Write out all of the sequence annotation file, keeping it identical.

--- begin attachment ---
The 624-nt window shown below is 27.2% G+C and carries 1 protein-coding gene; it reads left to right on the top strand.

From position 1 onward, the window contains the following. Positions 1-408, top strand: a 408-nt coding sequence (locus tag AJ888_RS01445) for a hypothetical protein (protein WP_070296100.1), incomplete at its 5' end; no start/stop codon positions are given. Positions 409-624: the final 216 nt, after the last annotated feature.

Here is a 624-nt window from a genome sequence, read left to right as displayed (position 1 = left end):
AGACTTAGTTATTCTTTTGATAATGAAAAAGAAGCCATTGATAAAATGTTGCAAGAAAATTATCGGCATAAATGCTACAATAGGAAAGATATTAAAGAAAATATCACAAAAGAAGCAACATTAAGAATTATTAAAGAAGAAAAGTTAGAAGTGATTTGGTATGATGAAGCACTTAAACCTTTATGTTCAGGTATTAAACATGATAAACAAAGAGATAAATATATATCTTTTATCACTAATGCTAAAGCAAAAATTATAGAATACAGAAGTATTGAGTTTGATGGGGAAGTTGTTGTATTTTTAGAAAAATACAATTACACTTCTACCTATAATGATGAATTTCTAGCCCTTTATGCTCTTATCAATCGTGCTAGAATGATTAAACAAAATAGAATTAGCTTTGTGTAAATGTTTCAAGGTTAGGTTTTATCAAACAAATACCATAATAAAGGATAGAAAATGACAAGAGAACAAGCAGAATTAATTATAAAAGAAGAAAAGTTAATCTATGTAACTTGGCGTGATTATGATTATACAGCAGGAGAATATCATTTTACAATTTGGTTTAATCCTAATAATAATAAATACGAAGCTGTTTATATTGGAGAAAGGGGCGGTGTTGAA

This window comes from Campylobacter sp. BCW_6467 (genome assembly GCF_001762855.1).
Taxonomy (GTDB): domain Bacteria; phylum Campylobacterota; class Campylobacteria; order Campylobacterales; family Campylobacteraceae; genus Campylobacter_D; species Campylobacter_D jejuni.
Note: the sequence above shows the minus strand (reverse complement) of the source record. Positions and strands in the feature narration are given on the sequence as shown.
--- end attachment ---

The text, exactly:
The 624-nt window shown below is 27.2% G+C and carries 1 protein-coding gene; it reads left to right on the top strand.

From position 1 onward, the window contains the following. Positions 1-408, top strand: a 408-nt coding sequence (locus tag AJ888_RS01445) for a hypothetical protein (protein WP_070296100.1), incomplete at its 5' end; no start/stop codon positions are given. Positions 409-624: the final 216 nt, after the last annotated feature.

Here is a 624-nt window from a genome sequence, read left to right as displayed (position 1 = left end):
AGACTTAGTTATTCTTTTGATAATGAAAAAGAAGCCATTGATAAAATGTTGCAAGAAAATTATCGGCATAAATGCTACAATAGGAAAGATATTAAAGAAAATATCACAAAAGAAGCAACATTAAGAATTATTAAAGAAGAAAAGTTAGAAGTGATTTGGTATGATGAAGCACTTAAACCTTTATGTTCAGGTATTAAACATGATAAACAAAGAGATAAATATATATCTTTTATCACTAATGCTAAAGCAAAAATTATAGAATACAGAAGTATTGAGTTTGATGGGGAAGTTGTTGTATTTTTAGAAAAATACAATTACACTTCTACCTATAATGATGAATTTCTAGCCCTTTATGCTCTTATCAATCGTGCTAGAATGATTAAACAAAATAGAATTAGCTTTGTGTAAATGTTTCAAGGTTAGGTTTTATCAAACAAATACCATAATAAAGGATAGAAAATGACAAGAGAACAAGCAGAATTAATTATAAAAGAAGAAAAGTTAATCTATGTAACTTGGCGTGATTATGATTATACAGCAGGAGAATATCATTTTACAATTTGGTTTAATCCTAATAATAATAAATACGAAGCTGTTTATATTGGAGAAAGGGGCGGTGTTGAA

This window comes from Campylobacter sp. BCW_6467 (genome assembly GCF_001762855.1).
Taxonomy (GTDB): domain Bacteria; phylum Campylobacterota; class Campylobacteria; order Campylobacterales; family Campylobacteraceae; genus Campylobacter_D; species Campylobacter_D jejuni.
Note: the sequence above shows the minus strand (reverse complement) of the source record. Positions and strands in the feature narration are given on the sequence as shown.